Definition of Spice

Composition with different spices and herbs

The term “spice” is defined in the U.S. Code of Federal Regulations for specific labeling requirements. “Spice” is defined under 21 CFR Sec. 101.22(2) (2) The term spice means any aromatic vegetable substance in the whole, broken, or ground form, except for those substances which have been traditionally regarded as foods, such as onions, garlic and celery; whose significant function in food is seasoning rather than nutritional; that is true to name; and from which no portion of any volatile oil or other flavoring principle has been removed. Spices include the spices listed in 182.10 and part 184 of this chapter, such as the following: Allspice, Anise, Basil, Bay leaves, Caraway seed, Cardamon, Celery seed, Chervil, Cinnamon, Cloves, Coriander, Cumin seed, Dill seed, Fennel seed, Fenugreek, Ginger, Horseradish, Mace, Marjoram, Mustard flour, Nutmeg, Oregano, Paprika, Parsley, Pepper, black; Pepper, white; Pepper, red; Rosemary, Saffron, Sage, Savory, Star aniseed, Tarragon, Thyme, Turmeric. Paprika, turmeric, and saffron or other spices which are also colors, shall be declared as “spice and coloring” unless declared by their common or usual name. “Spice” as permitted in labeling for flavors in the statement of ingredients (h) The label of a food to which flavor is added shall declare the flavor in the statement of ingredients in the following way: (1) Spice, natural flavor, and artificial flavor may be declared as “spice”, “natural flavor”, or “artificial flavor”, or any combination thereof, as the case may be.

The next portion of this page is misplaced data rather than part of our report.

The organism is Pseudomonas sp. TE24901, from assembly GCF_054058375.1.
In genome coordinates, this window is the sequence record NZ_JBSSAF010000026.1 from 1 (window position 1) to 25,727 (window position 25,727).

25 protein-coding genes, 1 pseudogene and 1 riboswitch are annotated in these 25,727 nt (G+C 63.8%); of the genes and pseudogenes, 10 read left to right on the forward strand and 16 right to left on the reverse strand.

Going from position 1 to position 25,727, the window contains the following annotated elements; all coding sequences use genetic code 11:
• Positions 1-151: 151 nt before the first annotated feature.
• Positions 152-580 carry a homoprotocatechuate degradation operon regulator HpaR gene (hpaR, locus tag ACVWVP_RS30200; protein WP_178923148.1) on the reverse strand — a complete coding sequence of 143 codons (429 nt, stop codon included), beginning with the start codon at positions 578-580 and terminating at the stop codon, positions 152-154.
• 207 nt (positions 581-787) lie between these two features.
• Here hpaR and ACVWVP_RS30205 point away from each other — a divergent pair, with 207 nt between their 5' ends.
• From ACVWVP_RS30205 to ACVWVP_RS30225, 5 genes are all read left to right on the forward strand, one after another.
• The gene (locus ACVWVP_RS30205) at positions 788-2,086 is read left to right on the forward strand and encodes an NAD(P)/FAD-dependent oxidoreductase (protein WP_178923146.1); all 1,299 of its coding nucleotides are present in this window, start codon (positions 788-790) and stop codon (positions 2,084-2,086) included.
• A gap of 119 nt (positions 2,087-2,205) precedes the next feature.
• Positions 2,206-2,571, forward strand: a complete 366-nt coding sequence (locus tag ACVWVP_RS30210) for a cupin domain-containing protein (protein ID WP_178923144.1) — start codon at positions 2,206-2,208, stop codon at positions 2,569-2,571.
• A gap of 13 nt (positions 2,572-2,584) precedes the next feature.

21 CFR Sec. 182.10 Spices and other natural seasonings and flavorings

21 CFR Sec. 184.1 – Substances added directly to human food affirmed as generally recognized as safe (GRAS)